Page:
Grandma's Reading Glass

Grandma's Reading Glass is a 1900 British short silent drama film, directed by George Albert Smith, featuring a young Willy who borrows a huge magnifying glass to focus on various objects, which was shot to demonstrate the new technique of close-up. The film, according to Michael Brooke of BFI Screenonline, "was one of the first films to cut between medium shot and point-of-view close-up.[1][2] It was destroyed in a fire at Warwick Trading Company's studio facility in 1912.

Grandma's Reading Glass
Directed byGeorge Albert Smith
StarringHarold Smith
G.A. Smith
Distributed byWarwick Trading Company
Release date
  • November 1900 (1900-11)
Running time
1 min 20 secs
CountryUnited Kingdom

"The close-ups themselves were simulated by photographing the relevant objects inside a black circular mask fixed in front of the camera lens," according to Michael Brooke, "which also had the effect of creating a circular image that helped them stand out from the rest of the film." "Smith would develop these techniques in the more narrative-based As Seen Through a Telescope (1900), made the same year."[1]

BFI reviewer Michael Brooke states that, "there is very little narrative to speak of besides the boy looking around for further objects to examine," "but at the time it was released, that would in itself have been sufficient novelty to maintain the audience's interest."[1]

The film, long thought lost, was discovered in 1960 in the collection of Danish court photographer and film pioneer Peter Elfelt.[3]

Authorship disputeEdit

Grandma's Reading Glass is one of several films which Dutch journalist Tjitte de Vries claims have been wrongly attributed. This claim is based on the identification of family and friends of film-pioneer Arthur Melbourne-Cooper in the film by his daughter Audrey Wadowska, who concludes that the film must therefore have been made by her father.[4]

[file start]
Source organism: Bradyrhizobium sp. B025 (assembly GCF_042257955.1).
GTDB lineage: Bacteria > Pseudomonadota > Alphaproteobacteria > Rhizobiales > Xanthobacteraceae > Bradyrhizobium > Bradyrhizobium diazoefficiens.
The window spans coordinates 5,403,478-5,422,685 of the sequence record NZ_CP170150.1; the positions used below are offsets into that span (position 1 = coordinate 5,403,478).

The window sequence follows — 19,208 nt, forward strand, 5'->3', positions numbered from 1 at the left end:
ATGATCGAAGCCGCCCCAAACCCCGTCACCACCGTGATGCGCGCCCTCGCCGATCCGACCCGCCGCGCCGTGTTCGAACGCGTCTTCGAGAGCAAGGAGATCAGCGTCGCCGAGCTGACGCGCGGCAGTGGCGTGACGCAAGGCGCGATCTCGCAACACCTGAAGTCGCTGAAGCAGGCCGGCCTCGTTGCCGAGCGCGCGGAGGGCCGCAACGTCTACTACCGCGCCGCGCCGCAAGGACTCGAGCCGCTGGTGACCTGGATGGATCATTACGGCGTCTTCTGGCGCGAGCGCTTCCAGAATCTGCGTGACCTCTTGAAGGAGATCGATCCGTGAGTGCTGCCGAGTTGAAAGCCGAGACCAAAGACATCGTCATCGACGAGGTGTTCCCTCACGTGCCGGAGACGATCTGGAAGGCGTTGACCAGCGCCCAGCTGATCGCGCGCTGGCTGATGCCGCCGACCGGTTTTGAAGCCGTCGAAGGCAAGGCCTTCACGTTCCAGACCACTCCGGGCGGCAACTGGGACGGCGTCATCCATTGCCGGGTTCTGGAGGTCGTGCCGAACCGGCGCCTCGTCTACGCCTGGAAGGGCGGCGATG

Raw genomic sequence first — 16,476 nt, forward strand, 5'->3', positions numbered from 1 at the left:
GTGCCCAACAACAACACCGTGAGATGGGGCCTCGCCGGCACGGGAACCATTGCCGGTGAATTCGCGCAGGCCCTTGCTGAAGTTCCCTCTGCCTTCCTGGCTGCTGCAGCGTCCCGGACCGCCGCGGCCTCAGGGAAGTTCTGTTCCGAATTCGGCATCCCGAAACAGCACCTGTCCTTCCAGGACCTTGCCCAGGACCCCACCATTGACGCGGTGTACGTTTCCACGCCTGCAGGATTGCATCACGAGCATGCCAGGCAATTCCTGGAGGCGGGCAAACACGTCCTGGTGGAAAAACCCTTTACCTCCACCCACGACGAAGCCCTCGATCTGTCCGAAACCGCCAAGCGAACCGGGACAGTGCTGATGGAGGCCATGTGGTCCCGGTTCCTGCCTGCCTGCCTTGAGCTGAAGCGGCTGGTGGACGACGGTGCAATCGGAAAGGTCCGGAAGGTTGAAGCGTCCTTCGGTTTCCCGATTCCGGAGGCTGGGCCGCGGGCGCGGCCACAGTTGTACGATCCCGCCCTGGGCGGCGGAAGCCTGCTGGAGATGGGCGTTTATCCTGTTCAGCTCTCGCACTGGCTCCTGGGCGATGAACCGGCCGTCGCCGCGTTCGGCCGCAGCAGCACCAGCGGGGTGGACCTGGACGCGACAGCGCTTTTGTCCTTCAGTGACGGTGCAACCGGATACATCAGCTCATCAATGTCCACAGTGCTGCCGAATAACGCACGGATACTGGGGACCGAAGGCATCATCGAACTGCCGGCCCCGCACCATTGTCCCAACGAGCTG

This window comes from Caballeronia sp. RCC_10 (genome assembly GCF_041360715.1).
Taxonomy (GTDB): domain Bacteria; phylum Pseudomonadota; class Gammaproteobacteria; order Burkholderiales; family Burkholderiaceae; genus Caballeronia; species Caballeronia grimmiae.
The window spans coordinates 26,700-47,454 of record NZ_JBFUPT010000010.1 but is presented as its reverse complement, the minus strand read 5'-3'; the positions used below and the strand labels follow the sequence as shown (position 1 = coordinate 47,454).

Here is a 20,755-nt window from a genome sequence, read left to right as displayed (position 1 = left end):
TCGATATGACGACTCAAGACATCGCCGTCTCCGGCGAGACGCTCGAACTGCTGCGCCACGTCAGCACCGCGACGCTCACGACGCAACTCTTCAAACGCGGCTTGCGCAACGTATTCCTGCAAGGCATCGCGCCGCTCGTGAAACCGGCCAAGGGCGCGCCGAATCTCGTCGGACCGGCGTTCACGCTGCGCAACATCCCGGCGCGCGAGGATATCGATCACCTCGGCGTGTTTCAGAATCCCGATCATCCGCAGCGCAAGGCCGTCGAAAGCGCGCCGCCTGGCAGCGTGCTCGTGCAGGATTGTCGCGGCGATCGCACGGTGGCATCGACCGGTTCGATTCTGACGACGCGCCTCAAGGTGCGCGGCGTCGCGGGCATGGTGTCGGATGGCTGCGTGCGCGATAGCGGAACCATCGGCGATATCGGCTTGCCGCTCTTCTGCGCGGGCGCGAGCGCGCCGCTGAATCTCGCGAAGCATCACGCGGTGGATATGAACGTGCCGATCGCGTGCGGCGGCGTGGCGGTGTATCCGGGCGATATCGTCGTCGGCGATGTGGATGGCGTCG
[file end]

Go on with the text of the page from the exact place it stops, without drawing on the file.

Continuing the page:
According to the claim, the film was made by Melbourne-Cooper in his father's photographic studio in St Albans, the grandmother is played by his youngest sister Bertha, the close up of the eye is that of his mother Catherine, the young boy was played by his neighbour's son Bert Massey and the cat is one of the family's Manx kittens.[4]

The counterclaim by film historian Frank Gray is that the film was made by Smith at his studio in St. Anne's Well Gardens, Hove, the grandmother is played by his wife Laura Bayley, the close up of the eye is that of character actor Tom Green, the young boy was played by his son Harold and the cat is the family's tabby.[4]

The claim by de Vries is further supported by the lack of any mention of payments to Tom Green at the time of production in Smith's cash book,[5] while the counterclaim by Gray is supported by evidence showing that surviving prints were produced on the same step printer as the undisputed Let Me Dream Again.[4]

Campaigning by Wadowska resulted in the film being re-attributed to Melbourne-Cooper by New York's Museum of Modern Art Film Archive, but other archives, including the BFI National Film and Television Archive, have not done the same.[3][4]


  1. ^ a b c Brooke, Michael. "Grandma's Reading Glass". BFI Screenonline Database. Retrieved 24 April 2011.
  2. ^ Fisher, David. "Grandma's Reading Glass". Archived from the original on 22 March 2012. Retrieved 24 April 2011.
  3. ^ a b Stephen, Bottomore (2002). "Smith Versus Melbourne-Cooper: An End to the Dispute". Film History. 14: 57–73.
  4. ^ a b c d e Gray, Frank (1999). "Smith versus Melbourne-Cooper: History and Counter-History". Film History. 11: 246–261.
  5. ^ Tjitte, de Vries (2000). "Letter to the Editor: The Case for Melbourne-Cooper". Film History. 12: 330–335.

External linksEdit